Fed Gives Up the Spotlight.
The Fed’s September open market committee meeting on September 20-21 came and went without an interest rate hike. All year the Fed has managed to remain the focus of market participants’ attention with incessant threats to raise interest rate. Having cried wolf yet again, perhaps the only thing that will capture market participants’ attention would be an actual rate hike.
The market focus between now and the next Fed meeting in November will be on the Presidential election between Hillary Clinton and Donald Trump. Economic data will be released and if any of it is good, Fed official will be certain to renew their calls for a rate hike or hikes in 2016. The Fed statement following the September meeting indicated that all was well with the U.S. economy other than perhaps a slow down in business inflation and a lack of rising prices. Any improvement in those two sets of data will be raise the possibility of at least interest rate chatter from the Fed.
Markets will also be on alert for an shocks that may come from the European banking sector where German and Italian banks, Deutsche Bank and Banca Monte dei Paschi di Siena attempt to plow through financial difficulties without need for massive central bank intervention.
The Dollar Index* received a boost from the constant Fed rate hike chatter that renewed in earnest in early August and continued through this month. The Dollar Index fell to about 95.50 after the Fed announcement that there would be no interest rate hike following the September meeting but still remains well above the low 94 range in early August. European banking troubles may act to boost the Dollar Index in lieu of a rate hike.
The vast majority of surveyed market participants do not expect a rate hike at the November meeting. Market participants are mixed regarding the possibility of a rate hike at the Fed’s December meeting.
Gold and Silver
Gold rose immediately prior to and after the Fed September meeting. Gold has traded in a range between $1308-1350 in September, further consolidating it gains from earlier in the year. Gold has held, however, above $1300 an ounce all of August and September. Gold broke to the upside from the low end of its September trading range following the Fed’s September 20-21 meeting as was trading at $1338 an ounce Friday morning.
Year to Date Dollar Index, Oil and Gold Prices
Silver also popped after the September Fed meeting and touched briefly over $20 an ounce on Thursday. Profit taking and rate hike talk had pushed silver down below $19.00 an ounce last week. Silver continues to be the best performing asset in 2016, rising well over 40% in 2016. The price of silver is at its highest levels in two years, but far below its all time higher of $50 an ounce reached in April 2011.
Year to Date Dollar Index, Oil and Silver Prices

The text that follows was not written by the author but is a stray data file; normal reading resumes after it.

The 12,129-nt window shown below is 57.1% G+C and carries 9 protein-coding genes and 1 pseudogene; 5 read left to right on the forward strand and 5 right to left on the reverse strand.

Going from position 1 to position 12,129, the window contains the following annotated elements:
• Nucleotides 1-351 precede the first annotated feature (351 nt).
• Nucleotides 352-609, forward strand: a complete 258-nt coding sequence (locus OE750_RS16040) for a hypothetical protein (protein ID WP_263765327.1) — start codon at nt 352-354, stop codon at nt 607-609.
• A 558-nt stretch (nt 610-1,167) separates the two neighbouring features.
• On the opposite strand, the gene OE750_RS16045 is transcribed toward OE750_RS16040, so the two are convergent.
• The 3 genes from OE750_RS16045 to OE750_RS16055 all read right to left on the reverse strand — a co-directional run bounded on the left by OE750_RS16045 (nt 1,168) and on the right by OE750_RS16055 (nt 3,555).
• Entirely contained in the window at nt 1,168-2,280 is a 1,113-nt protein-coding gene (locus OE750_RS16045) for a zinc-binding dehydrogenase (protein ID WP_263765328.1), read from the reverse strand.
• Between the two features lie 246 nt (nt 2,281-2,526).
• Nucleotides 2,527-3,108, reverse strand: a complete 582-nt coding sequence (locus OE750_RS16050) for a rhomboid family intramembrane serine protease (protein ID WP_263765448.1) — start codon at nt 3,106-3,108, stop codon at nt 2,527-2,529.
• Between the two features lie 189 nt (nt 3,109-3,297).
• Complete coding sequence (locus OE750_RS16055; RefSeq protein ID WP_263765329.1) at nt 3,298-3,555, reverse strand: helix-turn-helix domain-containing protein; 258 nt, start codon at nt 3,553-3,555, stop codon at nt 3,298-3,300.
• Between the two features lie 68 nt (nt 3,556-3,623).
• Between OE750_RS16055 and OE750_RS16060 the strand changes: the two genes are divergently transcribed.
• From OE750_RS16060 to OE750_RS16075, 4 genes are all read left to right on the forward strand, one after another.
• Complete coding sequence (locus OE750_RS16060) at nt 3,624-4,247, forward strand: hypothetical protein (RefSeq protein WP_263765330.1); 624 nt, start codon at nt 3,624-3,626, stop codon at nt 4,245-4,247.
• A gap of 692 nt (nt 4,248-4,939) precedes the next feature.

The British Pound continues to meet resistance at around $1.34. The Pound bounced and fell again this week and remains mired in the $1.30 area. The British Pound has yet to sustain a rally from its post Brexit lows even though the economic gloom and doom predicted by a Brexit vote have not materialized.
Oil shot higher in the first six months of 2016. Since then oil has been trading on news of stockpiles and the possibility of output freeze talks. This week Russia noted that its output his all time highs. The price of oil continues to spike and fall on inventory reports and from talks about upcoming meetings among oil producers to discuss output freezes. Russia noted that it could reduce output, but indicated that OPEC was unlikely to push for any such reduction in oil output. Oil, like gold has been stuck in a trading range and off its highs the past month. The former depresses prices and the latter boosts them. Oil was trading at $46.19 a barrel on Friday.
The durable goods number next week will provide some insight into levels of business spending. The third estimate of US GDP, unless it varies greatly from the first two estimates, is likely to be a non-event. The Presidential debate on Monday may provide some insight into whom might be elected President and give markets time to digest the impact on financial markets that either a Clinton or Trump Presidency might bring.
Here are some economic reports that could impact gold, silver and currency movements next week:
Sep 26 New Home Sales Aug
Sep 27 Case-Shiller 20-city Index Jul
Sep 27 Consumer Confidence Sep
Sep 28 MBA Mortgage Index 09/24
Sep 28 Durable Orders Aug
Sep 28 Durable Orders, Ex-Transportation Aug
Sep 28 Crude Inventories 09/24
Sep 29 GDP – Third Estimate Q2
Sep 29 GDP Deflator – Third Estimate Q2
Sep 29 Initial Claims 09/24
Sep 29 Continuing Claims 09/17
Sep 29 International Trade in Goods Aug
Sep 29 Pending Home Sales Aug
Sep 29 Natural Gas Inventories 09/24
Sep 30 Personal Income Aug
Sep 30 Personal Spending Aug
Sep 30 Core PCE Prices Aug
Sep 30 Chicago PMI Sep
Sep 30 Michigan Sentiment – Final
* The US Dollar Index tracks the US dollar vs. the Euro, the Japanese Yen, the British Pound, the Canadian Dollar, the Swedish Krona and the Swiss Franc. The Euro comprises nearly 58% of the index.
This article by BGASC is not, and should not be regarded as, investment advice or as a recommendation regarding any particular course of action.